October 9, 2018 posted by Greg Ehrbar

“The Disney Afternoon” on Records, Part 2: DuckTales

One of the most popular and enduring Disney TV cartoons hit the ground running with 65 season one episodes including a TV movie and a collection of four read-along sets.

Disney Storyteller Book and Cassette #513-B (Mono)

Released in 1987. Read-Along Producer: Randy Thornton. Editorial: Ted Kryczko. Soundtrack Dialogue from Season 1, Episode 1, “The Treasure of the Golden Suns: Don’t Give Up the Ship,” broadcast in syndication on September 18, 1987. Story by: Jymn Magon, Bruce Talkington, and Mark Zaslove.
Teleplay by : Jymn Magon and Bruce Talkington. Running Time: 16 minutes.

Disney Storyteller Book and Cassette #517-B (Mono)

Released in 1987. Read-Along Producer: Randy Thornton. Editorial: Ted Kryczko. Soundtrack Dialogue from Season 1, Episode 18, “The Treasure of the Golden Suns: Wronguay to Ronguay,” broadcast in syndication on September 18, 1987. Writer: Ken Koonce and David Weimers. Running Time: 15 minutes.

Disney Storyteller Book and Cassette #515-B (Mono / 15:00)

Released in 1987. Read-Along Producer: Randy Thornton. Editorial: Ted Kryczko. Soundtrack Dialogue from Season 1, Episode 9, “Armstrong,” broadcast in syndication on September 24, 1987. Writer: Michael Keyes. Running Time: 15 minutes.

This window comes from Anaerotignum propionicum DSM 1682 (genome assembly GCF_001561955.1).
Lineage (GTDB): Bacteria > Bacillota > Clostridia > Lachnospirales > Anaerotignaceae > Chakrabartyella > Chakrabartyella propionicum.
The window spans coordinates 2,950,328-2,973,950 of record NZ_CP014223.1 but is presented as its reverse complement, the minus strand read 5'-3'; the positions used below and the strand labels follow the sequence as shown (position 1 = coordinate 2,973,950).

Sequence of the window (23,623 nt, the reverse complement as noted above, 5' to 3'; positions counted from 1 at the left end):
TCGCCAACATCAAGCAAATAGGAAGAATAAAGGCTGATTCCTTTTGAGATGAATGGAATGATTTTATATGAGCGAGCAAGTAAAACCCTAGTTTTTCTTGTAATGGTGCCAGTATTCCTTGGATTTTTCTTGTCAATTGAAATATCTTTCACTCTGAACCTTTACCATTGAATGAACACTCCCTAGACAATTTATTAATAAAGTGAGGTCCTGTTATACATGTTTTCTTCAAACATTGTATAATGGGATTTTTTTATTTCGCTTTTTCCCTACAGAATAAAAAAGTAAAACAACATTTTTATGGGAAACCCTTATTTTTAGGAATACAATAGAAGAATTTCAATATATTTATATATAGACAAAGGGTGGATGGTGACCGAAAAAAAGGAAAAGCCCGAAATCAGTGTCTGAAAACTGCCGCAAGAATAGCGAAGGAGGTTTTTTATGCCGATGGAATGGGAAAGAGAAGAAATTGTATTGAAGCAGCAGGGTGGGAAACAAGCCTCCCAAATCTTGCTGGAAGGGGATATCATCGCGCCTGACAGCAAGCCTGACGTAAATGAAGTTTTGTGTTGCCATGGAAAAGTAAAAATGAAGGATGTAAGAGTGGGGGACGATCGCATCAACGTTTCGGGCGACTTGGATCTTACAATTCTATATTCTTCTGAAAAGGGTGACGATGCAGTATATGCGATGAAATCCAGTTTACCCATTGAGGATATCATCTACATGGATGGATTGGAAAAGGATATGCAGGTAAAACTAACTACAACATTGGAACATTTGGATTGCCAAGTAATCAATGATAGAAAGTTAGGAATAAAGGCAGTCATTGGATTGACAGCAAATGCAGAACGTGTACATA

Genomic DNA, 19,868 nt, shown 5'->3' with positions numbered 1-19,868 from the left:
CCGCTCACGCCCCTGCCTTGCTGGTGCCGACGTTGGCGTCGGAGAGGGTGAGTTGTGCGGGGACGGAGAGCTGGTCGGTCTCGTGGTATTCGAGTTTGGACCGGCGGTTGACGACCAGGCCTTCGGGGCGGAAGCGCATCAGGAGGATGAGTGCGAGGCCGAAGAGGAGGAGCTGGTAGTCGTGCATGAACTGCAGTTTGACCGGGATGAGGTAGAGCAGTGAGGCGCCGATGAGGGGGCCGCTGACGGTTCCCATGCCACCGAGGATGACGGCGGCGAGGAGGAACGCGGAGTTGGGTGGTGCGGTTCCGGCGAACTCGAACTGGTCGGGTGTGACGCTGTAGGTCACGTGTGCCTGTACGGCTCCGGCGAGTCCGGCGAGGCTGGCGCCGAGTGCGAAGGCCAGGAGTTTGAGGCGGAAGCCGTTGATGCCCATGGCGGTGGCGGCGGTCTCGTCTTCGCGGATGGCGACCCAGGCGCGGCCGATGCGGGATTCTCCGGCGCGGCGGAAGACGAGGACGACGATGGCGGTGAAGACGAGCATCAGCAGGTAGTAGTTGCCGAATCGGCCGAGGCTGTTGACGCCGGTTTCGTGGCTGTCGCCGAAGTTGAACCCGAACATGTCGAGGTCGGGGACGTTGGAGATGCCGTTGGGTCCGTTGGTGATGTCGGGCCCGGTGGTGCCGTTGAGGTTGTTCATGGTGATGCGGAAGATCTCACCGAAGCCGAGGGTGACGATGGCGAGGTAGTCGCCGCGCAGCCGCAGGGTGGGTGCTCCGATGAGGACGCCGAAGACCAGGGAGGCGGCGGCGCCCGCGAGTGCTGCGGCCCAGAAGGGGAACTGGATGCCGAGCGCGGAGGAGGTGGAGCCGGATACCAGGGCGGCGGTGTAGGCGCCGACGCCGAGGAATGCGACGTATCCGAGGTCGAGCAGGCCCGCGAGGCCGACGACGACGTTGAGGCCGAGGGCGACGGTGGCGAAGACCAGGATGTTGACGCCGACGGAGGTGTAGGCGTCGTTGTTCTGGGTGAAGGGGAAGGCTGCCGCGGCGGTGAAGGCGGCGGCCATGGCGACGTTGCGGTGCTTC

Disney Storyteller Book and Cassette #516-B (Mono)

Released in 1987. Read-Along Producer: Randy Thornton. Editorial: Ted Kryczko. Soundtrack Dialogue from Season 1, Episode 19, “Dinosaur Ducks,” broadcast in syndication on October 7, 1987. Running Time: 15 minutes.

Voices: William Schallert (Narrator); Alan Young (Scrooge McDuck); Terence McGovern (Launchpad); Russi Taylor (Huey, Dewey, Louie); Hal Smith (Gyro Gearloose, Flintheart Glomgold); Frank Welker (Bigtime Beagle); Jim Cummings (El Capitán). “Duck Tales Theme” by Mark Mueller, Sung by Jeff Pescetto.

DuckTales is the first of the Disney TV Animation series to enjoy a successful reboot. That it resulted in two series should come as no surprise since it was inspired by epic comics that had captured the imaginations of readers worldwide–so much so that in several countries, characters like Donald Duck and Uncle Scrooge are more famous for their comics than their cartoons. Millions thrilled to the adventures of Scrooge McDuck before they even knew who was writing and drawing them. When Carl Barks became a beloved legend to his readers (they simply called him “the good duck artist”), it was a matter of time before animation followed. DuckTales occasionally adapted Barks stories, giving “The Duck Man” screen credit for the first time.

Though Scrooge had already made media appearances, first on records and then on screen in 1967’s Scrooge McDuck and Money, it was 1983’s Mickey’s Christmas Carol (also based on a recording) that solidified his identity on screen. TV Legend Alan Young imbued the world’s richest duck with an authentic accent and a personality true to the visual. (Alan Young really should be named a Disney Legend by now–perhaps the new voice of Scrooge, David Tennant himself, could award it to him posthumously?) He was one of the longest-running actors actively continuing in the role of a Disney character, long after DuckTales had completed a total of one hundred episodes.